McDonald's reported better-than-expected quarterly same-restaurant sales, helped by the launch of all-day breakfast in the United States and recovering demand in China.
Sales at U.S. restaurants open at least 13 months rose 5.7 percent, handily beating the average estimate of 2.7 percent.
McDonald's introduced all-day breakfast at its U.S. restaurants in October, in a bid to attract more diners in the face of growing competition from rivals such as Chipotle Mexican Grill and Shake Shack.
"As we enter 2016, we expect continued positive top-line momentum across all segments," said Chief Executive Officer Steve Easterbrook, who took the helm last year.
A number of initiatives contributed to strength in the quarter, but all-day breakfast is attracting the most attention, said Jeffrey Bernstein, senior restaurant analyst at Barclays. Also boosting the brand were upgrades to key ingredients, a focus on improving customer service and the relaunch of McDonald's value platform under the banner of McPick 2, he said.
"People can't get enough of the Egg McMuffins in the afternoons and the evenings," he told CNBC's "Squawk on the Street" on Monday. "Breakfast and value I think would be the key drivers, and as we move into 2016, I'm sure they'll refocus on some premium products as well."
Investors can expect questions about whether McDonald's can survive the trend toward healthier options and its brand appeal among millennials for years to come, but for the moment, the chain faces easy comparisons with recent quarterly reports and has momentum on its side, Bernstein said.
The company has demonstrated it can execute new initiatives in a timely manner under the leadership of Easterbrook, R.J. Hottovy, senior restaurant analyst at Morningstar Global, told CNBC's "Squawk Box" after the earnings report.
"I think the key takeaway with the all-day breakfast is the fact they were able to roll it out in a matter of six months. That wasn't something we saw under previous leadership, and I think that bodes well for a lot of the new initiatives," he said.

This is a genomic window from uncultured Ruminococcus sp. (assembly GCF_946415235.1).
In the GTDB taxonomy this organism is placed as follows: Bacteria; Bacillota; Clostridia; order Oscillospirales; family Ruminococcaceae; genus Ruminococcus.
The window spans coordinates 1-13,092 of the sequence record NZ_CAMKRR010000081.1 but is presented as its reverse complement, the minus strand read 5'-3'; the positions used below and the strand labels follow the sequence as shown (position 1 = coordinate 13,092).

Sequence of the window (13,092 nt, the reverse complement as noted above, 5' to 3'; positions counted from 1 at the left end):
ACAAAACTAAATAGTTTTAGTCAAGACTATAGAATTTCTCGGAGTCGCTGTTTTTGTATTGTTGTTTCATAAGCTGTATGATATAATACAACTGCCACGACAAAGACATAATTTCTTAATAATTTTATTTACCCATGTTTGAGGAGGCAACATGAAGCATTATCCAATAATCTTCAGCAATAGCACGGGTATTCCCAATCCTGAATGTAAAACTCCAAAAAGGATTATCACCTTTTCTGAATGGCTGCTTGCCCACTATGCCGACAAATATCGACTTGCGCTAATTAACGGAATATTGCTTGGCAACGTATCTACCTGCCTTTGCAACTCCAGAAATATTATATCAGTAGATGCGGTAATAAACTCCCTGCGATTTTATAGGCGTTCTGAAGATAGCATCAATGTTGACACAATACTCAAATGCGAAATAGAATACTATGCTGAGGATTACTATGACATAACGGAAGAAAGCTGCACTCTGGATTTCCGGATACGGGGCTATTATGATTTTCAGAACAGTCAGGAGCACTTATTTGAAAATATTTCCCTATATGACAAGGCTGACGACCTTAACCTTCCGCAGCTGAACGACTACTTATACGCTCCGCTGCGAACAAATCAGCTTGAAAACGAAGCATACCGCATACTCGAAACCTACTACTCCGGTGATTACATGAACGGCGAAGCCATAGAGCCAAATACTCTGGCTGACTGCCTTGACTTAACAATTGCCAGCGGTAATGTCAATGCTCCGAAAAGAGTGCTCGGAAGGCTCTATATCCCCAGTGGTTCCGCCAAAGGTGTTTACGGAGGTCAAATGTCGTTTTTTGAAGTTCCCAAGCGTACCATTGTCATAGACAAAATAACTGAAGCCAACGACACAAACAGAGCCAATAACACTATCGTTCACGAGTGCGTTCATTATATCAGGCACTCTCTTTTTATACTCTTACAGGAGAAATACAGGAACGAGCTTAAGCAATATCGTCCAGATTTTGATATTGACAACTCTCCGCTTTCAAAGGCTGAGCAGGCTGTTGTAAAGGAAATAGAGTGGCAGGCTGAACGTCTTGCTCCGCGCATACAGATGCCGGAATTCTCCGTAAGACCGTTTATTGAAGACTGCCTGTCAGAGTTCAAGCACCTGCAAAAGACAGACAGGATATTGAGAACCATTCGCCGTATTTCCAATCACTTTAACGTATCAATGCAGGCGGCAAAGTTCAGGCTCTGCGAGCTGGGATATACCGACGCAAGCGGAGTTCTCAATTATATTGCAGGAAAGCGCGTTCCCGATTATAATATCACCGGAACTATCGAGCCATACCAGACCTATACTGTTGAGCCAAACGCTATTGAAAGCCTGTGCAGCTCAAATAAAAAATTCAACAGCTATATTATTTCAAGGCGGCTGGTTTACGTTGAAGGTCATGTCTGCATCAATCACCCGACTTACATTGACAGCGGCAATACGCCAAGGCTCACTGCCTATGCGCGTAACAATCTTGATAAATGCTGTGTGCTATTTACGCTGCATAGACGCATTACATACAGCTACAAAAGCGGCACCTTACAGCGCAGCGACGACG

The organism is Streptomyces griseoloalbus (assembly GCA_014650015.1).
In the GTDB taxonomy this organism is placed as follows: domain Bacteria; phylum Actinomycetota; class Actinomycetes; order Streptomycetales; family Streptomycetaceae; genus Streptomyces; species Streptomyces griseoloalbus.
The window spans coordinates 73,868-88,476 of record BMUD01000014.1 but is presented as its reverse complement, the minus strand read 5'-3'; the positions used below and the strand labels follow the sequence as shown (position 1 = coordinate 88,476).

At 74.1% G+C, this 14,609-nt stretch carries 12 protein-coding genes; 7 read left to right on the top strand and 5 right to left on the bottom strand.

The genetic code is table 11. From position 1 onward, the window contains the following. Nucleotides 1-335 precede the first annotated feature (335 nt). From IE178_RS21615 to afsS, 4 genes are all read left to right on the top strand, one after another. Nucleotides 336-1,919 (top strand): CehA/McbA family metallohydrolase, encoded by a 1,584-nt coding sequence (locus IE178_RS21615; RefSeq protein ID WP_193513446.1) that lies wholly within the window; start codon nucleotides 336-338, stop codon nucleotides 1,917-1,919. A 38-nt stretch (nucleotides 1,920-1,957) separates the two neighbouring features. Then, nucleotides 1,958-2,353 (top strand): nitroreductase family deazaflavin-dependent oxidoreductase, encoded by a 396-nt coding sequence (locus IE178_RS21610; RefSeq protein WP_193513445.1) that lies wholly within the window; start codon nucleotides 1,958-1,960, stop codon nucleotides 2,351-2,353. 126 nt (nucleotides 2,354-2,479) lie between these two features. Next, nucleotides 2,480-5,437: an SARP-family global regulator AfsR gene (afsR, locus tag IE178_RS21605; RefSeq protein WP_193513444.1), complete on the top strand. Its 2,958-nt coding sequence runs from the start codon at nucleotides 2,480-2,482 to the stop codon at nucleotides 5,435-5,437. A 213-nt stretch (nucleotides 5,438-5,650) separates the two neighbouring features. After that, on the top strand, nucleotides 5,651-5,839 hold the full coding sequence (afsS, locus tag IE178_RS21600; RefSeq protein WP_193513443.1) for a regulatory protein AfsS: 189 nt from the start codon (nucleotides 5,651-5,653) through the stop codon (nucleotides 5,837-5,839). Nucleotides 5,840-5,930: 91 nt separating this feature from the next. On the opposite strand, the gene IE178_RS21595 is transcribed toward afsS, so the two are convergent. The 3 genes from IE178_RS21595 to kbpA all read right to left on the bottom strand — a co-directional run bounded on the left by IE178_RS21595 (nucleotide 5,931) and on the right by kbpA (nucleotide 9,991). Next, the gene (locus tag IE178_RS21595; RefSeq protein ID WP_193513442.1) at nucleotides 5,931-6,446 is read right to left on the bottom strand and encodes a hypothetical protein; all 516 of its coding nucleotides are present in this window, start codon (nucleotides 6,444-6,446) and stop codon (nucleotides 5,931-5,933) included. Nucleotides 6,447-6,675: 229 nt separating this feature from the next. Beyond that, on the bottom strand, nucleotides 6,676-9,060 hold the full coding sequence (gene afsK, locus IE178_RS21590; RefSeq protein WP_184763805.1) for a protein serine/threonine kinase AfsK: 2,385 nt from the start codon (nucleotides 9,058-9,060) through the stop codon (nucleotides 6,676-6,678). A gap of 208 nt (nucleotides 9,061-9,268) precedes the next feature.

Easterbrook also has been successful in aligning franchisees, suppliers and marketing professionals, leading to more effective new product launches, Hottovy said.
McDonald's does not break out China sales but said sales in its "high-growth" markets, which include Russia and China, rose 3 percent.
The company's net income climbed to $1.21 billion, or $1.31 per share, in the fourth quarter, from $1.1 billion, or $1.13 per share, a year earlier.
Analysts on average had expected earnings of $1.23 per share, according to Thomson Reuters I/B/E/S.
Revenue fell 3.5 percent to $6.34 billion, mainly due to a strong dollar, but beat the average analyst estimate of $6.22 billion.
Shares in McDonald's were up more than 1 percent late morning Monday.
Wall Street had upped the ante for the quick-service brand, which has revamped its image after several years of market share declines. October's third-quarter earnings beat sent McDonald's shares to an all-time high, boosting the Dow by 47 points.
Monday's report is the first to reflect changes like all-day breakfast. Since then, several analysts have upgraded the company.
"Our channel checks suggest that in the short term, McDonald's has regained at least some of its mojo," wrote Nomura analyst Mark Kalinowski, when upgrading the stock this month. BTIG analyst Peter Saleh also wrote on Jan. 19 that he now has a "buy" rating on the stock.
The megachain serves 69 million customers daily with restaurants in 119 countries, according to data from its November investors meeting.
— CNBC's Katie Little, Tom DiChristopher and Reuters contributed to this report.